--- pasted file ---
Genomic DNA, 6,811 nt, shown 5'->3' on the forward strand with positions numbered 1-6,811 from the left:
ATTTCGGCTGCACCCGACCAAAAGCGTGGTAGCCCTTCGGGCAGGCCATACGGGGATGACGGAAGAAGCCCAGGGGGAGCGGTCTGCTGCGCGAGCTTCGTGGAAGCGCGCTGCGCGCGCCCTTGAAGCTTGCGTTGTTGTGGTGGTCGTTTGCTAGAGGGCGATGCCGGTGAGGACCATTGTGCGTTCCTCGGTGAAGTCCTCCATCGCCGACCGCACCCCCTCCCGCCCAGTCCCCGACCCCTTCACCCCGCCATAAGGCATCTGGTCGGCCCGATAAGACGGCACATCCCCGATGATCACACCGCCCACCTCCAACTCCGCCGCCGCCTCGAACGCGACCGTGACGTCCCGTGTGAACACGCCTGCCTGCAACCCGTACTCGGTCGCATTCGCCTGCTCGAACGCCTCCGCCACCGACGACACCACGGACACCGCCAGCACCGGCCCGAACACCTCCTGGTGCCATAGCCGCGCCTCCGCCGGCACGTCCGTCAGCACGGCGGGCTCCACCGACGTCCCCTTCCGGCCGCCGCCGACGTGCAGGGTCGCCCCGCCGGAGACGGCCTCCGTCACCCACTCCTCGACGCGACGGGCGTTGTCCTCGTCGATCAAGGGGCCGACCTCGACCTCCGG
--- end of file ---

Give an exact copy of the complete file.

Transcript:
Genomic DNA, 6,811 nt, shown 5'->3' on the forward strand with positions numbered 1-6,811 from the left:
ATTTCGGCTGCACCCGACCAAAAGCGTGGTAGCCCTTCGGGCAGGCCATACGGGGATGACGGAAGAAGCCCAGGGGGAGCGGTCTGCTGCGCGAGCTTCGTGGAAGCGCGCTGCGCGCGCCCTTGAAGCTTGCGTTGTTGTGGTGGTCGTTTGCTAGAGGGCGATGCCGGTGAGGACCATTGTGCGTTCCTCGGTGAAGTCCTCCATCGCCGACCGCACCCCCTCCCGCCCAGTCCCCGACCCCTTCACCCCGCCATAAGGCATCTGGTCGGCCCGATAAGACGGCACATCCCCGATGATCACACCGCCCACCTCCAACTCCGCCGCCGCCTCGAACGCGACCGTGACGTCCCGTGTGAACACGCCTGCCTGCAACCCGTACTCGGTCGCATTCGCCTGCTCGAACGCCTCCGCCACCGACGACACCACGGACACCGCCAGCACCGGCCCGAACACCTCCTGGTGCCATAGCCGCGCCTCCGCCGGCACGTCCGTCAGCACGGCGGGCTCCACCGACGTCCCCTTCCGGCCGCCGCCGACGTGCAGGGTCGCCCCGCCGGAGACGGCCTCCGTCACCCACTCCTCGACGCGACGGGCGTTGTCCTCGTCGATCAAGGGGCCGACCTCGACCTCCGG